82nd Airborne D-Day Paratrooper Returns to Normandy, For The Last Time?

Ralph Ticcioni’s first taste of France and all things French was of a barn roof – his parachute had caught on the weather vane! It was D-Day, and Ticcioni arrived in France with thousands of other American soldiers, parachute  and airmen.

It was June 6, 1944, and Ticcioni sat in the back of a transport plane, weighed down with 80 pounds of gear, his face darkened with charcoal. The light on the wall turned yellow, and he stood up with the rest of his 82nd Airborne unit and clipped his static line hook to an overhead wire. He checked the soldier in front of him, while the soldier behind Ticcioni checked to ensure his static line hook was secure. This wouldn’t be his first jump, but it was his first into combat.

The light turned green. He jumped.

“Of all places, I landed on top of a barn,” Ticcioni, now 93, recalls. “The barns in this area of Normandy were thatch, so it was a soft landing. I hung there for a while and got my thoughts together, got out my knife, and cut myself down. I slid down into some horse manure.”

From the barn, Ticcioni and his comrades would fight their way across Europe, helping to liberate a continent devastated by war. When the war ended, he returned home to Milwaukee and got a job at a dairy, eventually working his way up to plant manager and retiring after 40 years. After his first wife died, he remarried. His second wife died six years ago. Now it’s just Ticcioni, his stepson, and stepdaughter.

He never returned to France, but that might change. This June, Ticcioni has been invited to return to take part in the D-Day anniversary commemoration in the French village of Sainte-Mère-Église, which is the first community in Normandy to be liberated on D-Day.

Ticcioni’s thrilled for the chance to return. He hopes to see the large church in Sainte-Mère-Église, featuring stained-glass windows of paratroopers. There is even a mannequin who hangs from the roof, re-creating the paratrooper who landed on the roof and dangled from his harness. There is a museum dedicated to the American Airborne troops that he wants to visit in the village.

“They say they’re still very appreciative for what the Allies did. I don’t feel I should be treated royally,” said Ticcioni, who lost close friends in the war. “I believed then and I believe now the real heroes are buried over there.”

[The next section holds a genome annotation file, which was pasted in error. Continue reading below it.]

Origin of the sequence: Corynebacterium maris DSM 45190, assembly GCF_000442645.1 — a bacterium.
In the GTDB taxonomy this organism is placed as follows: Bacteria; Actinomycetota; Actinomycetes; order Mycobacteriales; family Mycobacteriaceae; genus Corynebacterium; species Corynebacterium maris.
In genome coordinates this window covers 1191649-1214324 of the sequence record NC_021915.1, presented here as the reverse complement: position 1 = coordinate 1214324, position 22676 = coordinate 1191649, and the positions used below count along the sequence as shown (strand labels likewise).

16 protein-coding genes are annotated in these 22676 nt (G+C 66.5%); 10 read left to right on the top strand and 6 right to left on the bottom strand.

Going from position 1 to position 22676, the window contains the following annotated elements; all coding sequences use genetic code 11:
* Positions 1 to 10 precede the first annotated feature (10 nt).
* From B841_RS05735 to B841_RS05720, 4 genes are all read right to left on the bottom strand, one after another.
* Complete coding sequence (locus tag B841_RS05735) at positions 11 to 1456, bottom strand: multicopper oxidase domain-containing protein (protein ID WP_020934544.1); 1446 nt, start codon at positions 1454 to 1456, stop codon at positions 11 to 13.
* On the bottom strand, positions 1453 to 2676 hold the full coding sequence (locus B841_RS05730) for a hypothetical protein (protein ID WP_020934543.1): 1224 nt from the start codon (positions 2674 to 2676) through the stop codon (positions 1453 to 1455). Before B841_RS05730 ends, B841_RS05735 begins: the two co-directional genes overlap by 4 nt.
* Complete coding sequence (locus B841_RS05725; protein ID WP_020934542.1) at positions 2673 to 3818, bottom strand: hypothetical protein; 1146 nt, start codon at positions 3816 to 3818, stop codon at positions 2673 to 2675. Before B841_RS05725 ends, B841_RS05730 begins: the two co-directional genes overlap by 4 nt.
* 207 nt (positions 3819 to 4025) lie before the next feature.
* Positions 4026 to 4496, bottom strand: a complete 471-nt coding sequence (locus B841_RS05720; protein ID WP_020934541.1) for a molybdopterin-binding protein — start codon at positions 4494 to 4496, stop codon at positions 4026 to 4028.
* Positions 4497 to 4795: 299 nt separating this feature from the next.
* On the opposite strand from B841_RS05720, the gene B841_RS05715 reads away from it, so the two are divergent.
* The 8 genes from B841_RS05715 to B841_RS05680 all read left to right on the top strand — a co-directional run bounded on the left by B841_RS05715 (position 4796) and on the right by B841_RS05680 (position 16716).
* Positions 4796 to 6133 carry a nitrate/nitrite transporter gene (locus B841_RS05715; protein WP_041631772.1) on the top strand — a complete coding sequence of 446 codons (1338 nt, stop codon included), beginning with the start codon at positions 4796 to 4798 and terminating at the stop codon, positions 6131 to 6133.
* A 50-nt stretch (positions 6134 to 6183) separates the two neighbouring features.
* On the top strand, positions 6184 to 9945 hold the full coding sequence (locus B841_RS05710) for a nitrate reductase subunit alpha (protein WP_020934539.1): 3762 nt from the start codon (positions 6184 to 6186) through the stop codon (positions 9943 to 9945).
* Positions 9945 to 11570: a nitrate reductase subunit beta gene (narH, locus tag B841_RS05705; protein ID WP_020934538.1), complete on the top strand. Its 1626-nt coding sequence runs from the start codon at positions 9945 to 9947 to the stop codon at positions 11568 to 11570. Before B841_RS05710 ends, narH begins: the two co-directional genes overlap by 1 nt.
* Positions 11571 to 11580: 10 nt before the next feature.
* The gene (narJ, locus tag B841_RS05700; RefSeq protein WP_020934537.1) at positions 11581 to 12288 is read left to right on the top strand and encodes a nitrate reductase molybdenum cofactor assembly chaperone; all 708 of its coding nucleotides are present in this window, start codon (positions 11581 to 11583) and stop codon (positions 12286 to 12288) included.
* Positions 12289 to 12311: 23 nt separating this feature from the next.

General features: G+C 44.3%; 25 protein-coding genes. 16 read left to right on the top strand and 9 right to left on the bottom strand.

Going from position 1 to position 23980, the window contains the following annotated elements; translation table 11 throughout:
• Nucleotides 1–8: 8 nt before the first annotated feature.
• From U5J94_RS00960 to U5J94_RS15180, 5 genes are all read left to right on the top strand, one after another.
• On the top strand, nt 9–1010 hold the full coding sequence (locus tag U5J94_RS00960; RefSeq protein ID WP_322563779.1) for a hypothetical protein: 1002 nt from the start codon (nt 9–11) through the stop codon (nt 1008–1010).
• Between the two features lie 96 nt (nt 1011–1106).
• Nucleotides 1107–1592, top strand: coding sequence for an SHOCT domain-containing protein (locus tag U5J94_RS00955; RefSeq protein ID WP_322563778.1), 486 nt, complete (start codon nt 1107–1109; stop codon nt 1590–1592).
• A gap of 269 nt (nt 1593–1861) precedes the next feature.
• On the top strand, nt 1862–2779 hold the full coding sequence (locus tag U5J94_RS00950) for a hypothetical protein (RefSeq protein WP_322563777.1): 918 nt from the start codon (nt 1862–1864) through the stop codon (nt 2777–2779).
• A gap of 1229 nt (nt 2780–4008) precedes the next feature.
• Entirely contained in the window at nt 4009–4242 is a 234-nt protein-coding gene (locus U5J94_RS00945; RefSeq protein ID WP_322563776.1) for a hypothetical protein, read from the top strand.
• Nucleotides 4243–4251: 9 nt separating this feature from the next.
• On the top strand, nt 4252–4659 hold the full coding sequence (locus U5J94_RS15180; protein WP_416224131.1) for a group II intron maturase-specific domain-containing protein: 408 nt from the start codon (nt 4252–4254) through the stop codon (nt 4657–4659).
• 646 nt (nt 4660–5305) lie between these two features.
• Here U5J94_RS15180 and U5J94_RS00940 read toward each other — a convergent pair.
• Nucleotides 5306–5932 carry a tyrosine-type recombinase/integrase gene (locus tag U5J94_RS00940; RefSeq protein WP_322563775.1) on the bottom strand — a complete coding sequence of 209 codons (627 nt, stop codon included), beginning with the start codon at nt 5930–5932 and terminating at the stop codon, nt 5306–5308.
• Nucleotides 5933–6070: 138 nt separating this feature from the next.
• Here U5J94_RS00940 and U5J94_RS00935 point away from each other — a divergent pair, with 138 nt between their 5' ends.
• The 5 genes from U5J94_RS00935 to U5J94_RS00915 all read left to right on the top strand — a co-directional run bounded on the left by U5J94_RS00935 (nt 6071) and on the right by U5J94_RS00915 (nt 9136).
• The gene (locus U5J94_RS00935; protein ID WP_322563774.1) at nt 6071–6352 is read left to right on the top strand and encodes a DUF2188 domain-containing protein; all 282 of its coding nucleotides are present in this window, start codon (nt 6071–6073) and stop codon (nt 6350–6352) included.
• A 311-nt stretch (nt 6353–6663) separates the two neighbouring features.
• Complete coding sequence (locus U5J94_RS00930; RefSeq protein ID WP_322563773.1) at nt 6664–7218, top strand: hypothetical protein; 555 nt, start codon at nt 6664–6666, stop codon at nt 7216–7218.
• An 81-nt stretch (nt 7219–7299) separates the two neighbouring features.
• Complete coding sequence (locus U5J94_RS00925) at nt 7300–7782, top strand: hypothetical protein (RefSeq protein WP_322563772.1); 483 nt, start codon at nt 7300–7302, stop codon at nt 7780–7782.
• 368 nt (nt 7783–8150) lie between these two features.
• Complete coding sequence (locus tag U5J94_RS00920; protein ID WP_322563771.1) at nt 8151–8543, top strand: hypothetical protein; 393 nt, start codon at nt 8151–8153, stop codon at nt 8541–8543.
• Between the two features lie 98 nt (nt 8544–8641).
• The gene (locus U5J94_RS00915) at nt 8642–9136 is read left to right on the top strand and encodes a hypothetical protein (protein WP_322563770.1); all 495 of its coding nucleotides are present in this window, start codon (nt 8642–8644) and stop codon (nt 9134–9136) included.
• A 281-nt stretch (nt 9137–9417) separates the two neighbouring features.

In a way, the modest veteran, who lives in a neatly-tended apartment with family pictures on his wall at a New Berlin senior living center, will represent the American soldiers who did not get to come home. With the upcoming trip, Ticcioni went to the post office to apply for a passport, which was something he didn’t need when he parachuted into France in 1944.

In January, Ticcioni received a thank-you letter, delivered by Karyn Roelke from Stars and Stripes Honor Flight. The letter was from schoolchildren in Normandy. The children in Normandy have participated in a peace project in which they send thank-you notes in decorate envelopes to veterans. These letters were sent to veterans’ organizations in the United States and sent to veterans such as Ticcioni.

Roelke took photos of the southeastern Wisconsin veterans holding their thank-you notes, and sent them to Michelle Coupey. Coupey is part of the Friends of American Veterans group (or Amis des Vétérans Américains, in French) located in Sainte-Mère-Église. When Coupey learned that Ticcioni served in the 82nd Airborne, was healthy, and had never returned to France, the Friends of American Veterans group offered to pay to bring Ticcioni and a companion back to France.

Coupey herself is an American. She married a Frenchman and lives with her family near Sainte-Mère-Église. “The French are so grateful to the Allied soldiers who liberated them,” she said.

The celebration will be a week-long affair, with banquets, memorial services, and ceremonies – all of which will host Ticcioni as  guest of honor. A parachute jump is planned, with hundreds of military paratroopers from the U.S. and European countries as well as World War II re-enactors. A local family will host Ticcioni, and he can attend all, or as many of the events he wants to, according to Coupey. If he’s feeling particularly adventurous, he could try to find the spot where he landed his parachute, with help of course.

The years following the end of World War II saw many American veterans returning to Normandy for D-Day observances. In the recent years, however, those numbers have dwindled sharply. The 70th anniversary saw a huge turnout in 2014, but very few attended in 2015, Coupey said.

“When veterans come back, they’re like rock stars. They’re bigger than rock stars. Everyone wants to shake their hand, take their picture with them,” Coupey said.

Ticcioni’s traveling companion will be his physician, Edward Smith. Smith is a veteran himself – of the first Gulf War. He helped Ticcioni fill out an application for a Stars and Strips Honor Flight in 2012, and also served as his guardian on that flight.

“He doesn’t dwell on the risks that he took and all the courage that it took to jump out of that plane hatch. He also feels strongly the loss of his buddies who are still over there,” Smith said. “The people buried in the cemeteries can’t speak and the people in Normandy can’t thank them face to face. When he goes over there he’ll be representing all those boys who couldn’t come back.”

Ian Harvey

Ian Harvey is one of the authors writing for WAR HISTORY ONLINE